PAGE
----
Medium coppery, terra cotta red in the glass, this wine smells of cherry and raspberry. On the palate flavors of cherry, strawberry, and watermelon predominate. Silky in texture, with a light bitterness overlaid on a nice acid backbone, the wine is not quite as elegant as it could be, but is nonetheless quite quaffable. Score: between 8.5 and 9
2006 Adams Rib "The Red" Red Blend, Beechworth, Australia
Medium to dark ruby in the glass, this wine has a bright floral nose of cranberry, cherry and violets. In the mouth it is juicy and spicy, with a light tannic structure and great acid. It walks the line between a light Syrah and a Pinot in a really wonderful way, borrowing raspberry and cassis from each respectively. Very interesting. 40% Syrah, 60% Pinot Noir. Score: between 8.5 and 9
2008 Adams Rib "The Red" Red Blend, Beechworth, Australia
Medium garnet in the glass, this wine has a nose of cherry and dried flowers. On the palate it is soft and delicate, with a very nice floral aspect and raspberry and cherry flavors with light tannins that emerge after several mouthfuls. At first I thought this wine was a bit simple, but the more I drink it, the more I think it is fabulously subtle and delicate. Really interesting. 70% Nebbiolo, 30% Shiraz. Score: around 9.
2005 Castagna "Un Segreto" Red Blend, Beechworth, Australia
Dark ruby in color, this wine has a nose of cherry, dark chocolate, and a nice sweet wood incense character. In the mouth it is bright and velvety with powdery tannins. Flavors of cherry, cocoa powder, raspberry and sandalwood linger in a long finish. An unusual blend of Sangiovese and Shiraz. Score: around 9.
2006 Castagna "Un Segreto" Red Blend, Beechworth, Australia
Dark garnet in color, this wine smells of cherries and cinnamon, or some other pungent spice. In the mouth it feels broad with cherry and cocoa powder and nutmeg flavors that morph to a wonderful woody spiciness in a long finish. Muscular, well structured tannins linger along with the finish. A blend of Sangiovese and Shiraz. Score: around 9.
2002 Castagna "La Chiave" Sangiovese, Beechworth, Australia
Medium to dark ruby in color, with hints of brown at the edge, this wine has a wonderful caramel and cherry nose with hints of coffee. In the mouth it is gorgeously supple, with beautiful silkiness married to powdery, broad tannins. Wonderfully sweet cherry fruit (sweet in aroma only) backed by sandalwood and earth, along with that sweetness linger in the finish. Score: between 9 and 9.5.
2005 Castagna "Genesis" Shiraz Viognier, Beechworth, Australia
Dark garnet in the glass, this wine has a nose of gorgeous cassis fruit wafting in a breeze of night blooming jasmine. In the mouth it is fantastically rich without somehow being heavy. Expansive, the wine spreads quickly across the palate and then hangs in a thrumming cloud of cassis, blueberry smoke, earth, and a delicate floral aspect that lingers with the finely powdered tannins in the finish. Score: around 9.5.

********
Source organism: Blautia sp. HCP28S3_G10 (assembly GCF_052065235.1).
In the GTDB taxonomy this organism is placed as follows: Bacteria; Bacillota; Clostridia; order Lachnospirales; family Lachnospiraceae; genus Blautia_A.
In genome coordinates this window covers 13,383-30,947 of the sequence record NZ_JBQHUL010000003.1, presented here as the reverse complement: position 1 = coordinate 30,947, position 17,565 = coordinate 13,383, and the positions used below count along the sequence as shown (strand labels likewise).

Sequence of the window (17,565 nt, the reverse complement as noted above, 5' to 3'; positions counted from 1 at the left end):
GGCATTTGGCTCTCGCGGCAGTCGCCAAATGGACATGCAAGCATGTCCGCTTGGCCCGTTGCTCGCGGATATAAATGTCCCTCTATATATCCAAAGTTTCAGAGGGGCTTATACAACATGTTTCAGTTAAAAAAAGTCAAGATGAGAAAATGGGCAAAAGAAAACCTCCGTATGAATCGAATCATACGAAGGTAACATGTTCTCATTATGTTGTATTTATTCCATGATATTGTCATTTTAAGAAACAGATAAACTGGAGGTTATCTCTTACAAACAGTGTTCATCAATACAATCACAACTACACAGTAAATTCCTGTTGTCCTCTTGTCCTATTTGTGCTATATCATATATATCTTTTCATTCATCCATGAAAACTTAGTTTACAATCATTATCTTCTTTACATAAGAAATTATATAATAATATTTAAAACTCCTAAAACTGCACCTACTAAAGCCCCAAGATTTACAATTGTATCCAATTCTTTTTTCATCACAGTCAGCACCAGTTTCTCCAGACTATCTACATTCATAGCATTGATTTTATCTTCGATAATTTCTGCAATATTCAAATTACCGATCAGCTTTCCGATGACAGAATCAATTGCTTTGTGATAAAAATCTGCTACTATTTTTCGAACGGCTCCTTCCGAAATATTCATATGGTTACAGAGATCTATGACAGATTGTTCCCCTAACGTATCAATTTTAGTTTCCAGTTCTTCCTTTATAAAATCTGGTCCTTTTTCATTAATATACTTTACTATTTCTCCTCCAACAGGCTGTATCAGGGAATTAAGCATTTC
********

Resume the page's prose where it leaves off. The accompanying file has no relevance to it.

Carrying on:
2006 Castagna "Genesis" Shiraz Viognier, Beechworth, Australia
Dark garnet in the glass, this wine smells of cassis and and a lightly spicy aroma. In the mouth this wine has a wonderful cassis and mexican chocolate quality, with wonderful powdery tannins and a woody stemmy sense that lingers in the finish along with a sweetness that is charming. Rich without jamminess, powerful without being thick, this is a wonderful wine. Score: around 9.5.
2001 Castagna "Genesis" Shiraz Viognier, Beechworth, Australia
Medium garnet in color, this wine smells of leather and dried cherries and dried flowers. In the mouth it is incredibly juicy and alive with bright fruit married to dried fruit and dried flowers. So beautifully balanced, and suffused with an aromatic sweetness, the wine is nearly impossible to spit out. Really delicious even minutes later as the powdery tannins linger with that juicy sweetness still on the palate. While the wine is clearly drinking well, it seems likely to last, if not improve over another 10 years. Score: between 9.5 and 10. Cost: $55 Click to buy.
2005 Castagna "Sparkling Genesis" Sparkling Shiraz Viognier, Beechworth, Australia
Medium garnet in the glass with medium fine bubbles, this wine smells of cassis and rosewater. In the mouth it is juicy and bright but slightly restrained in its sweetness and fruitiness by a light earthy mineral quality. Fresh and fun, this wine would please many a person who thinks they don't like wine. Score: between 8.5 and 9
NV Castagna "Acqua Santa" Viognier Dessert Wine, Beechworth Australia
100% Viognier, this wine is, according to Julian Castagna "made in the style of Vin Santo with some borrowing from Jerez with some borrowing from Alsace." Light amber pink in color, this wine smells of dried mangos, candied orange peel, and vanilla sherry. In the mouth it is bright and delicious with dried tropical fruits, candied oranges and candied pineapple, and then all at once, a deep, rumbling vanilla coffee flavor that resonates for minutes in the finish. 1400 bottles made as gifts for Castagna mailing list customers only. Not for sale or available to the public. Score: between 9 and 9.5.
A wine book like no other. Photographs, essays, and wine recommendations. 2015 Roederer Award Winner.Learn more.
Ridiculous Recommendations about Wine and Pregnancy Vinography Images: Storm Clouds I'll Drink to That: Brad Hickey of Brash Higgins Winery The 25th Annual Zinfandel Experience Tasting: February 27, San Francisco Wine News: What I'm Reading the Week of 2/1/16 Vinography Unboxed: Week of January 24, 2016 I'll Drink to That: Paul Roberts of Colgin Cellars Vinography Images: Forward and Back Martha Stewart's Wine Cellar is a Disaster I'll Drink to That: Vicente Dalmau Cebrián-Sagarriga of Bodegas Marqués de Murrieta
Wine Will Never Smell the Same Again: Luca Turin and the Science of Scent Forlorn Hope: The Remarkable Wines of Matthew Rorick Debating Robert Parker At His Invitation Passopisciaro Winery, Etna, Sicily: Current Releases Should We Care What Winemakers Say? The Sweet Taste of Freedom: Austria's Ruster Ausbruch Wines 2009 Burgundy Vintage According to Domaine de la Romanée-Conti Charles Banks: The New Man Behind Mayacamas Wine from the Caldera: The Incredible Viticulture of Santorini Why Community Tasting Notes Sites Will Fail Chateau Rayas and the 2012 Vintage of Chateauneuf-du-Pape A Life Indomitable: The Wines of Casal Santa Maria, Portugal Bay Area Bordeaux: Tasting Santa Cruz Mountain Cabernets Forgotten Jewels: Reviving Chile's Old Vine Carignane The First-Timer's Guide to Les Trois Glorieuses of Hospices de Beaune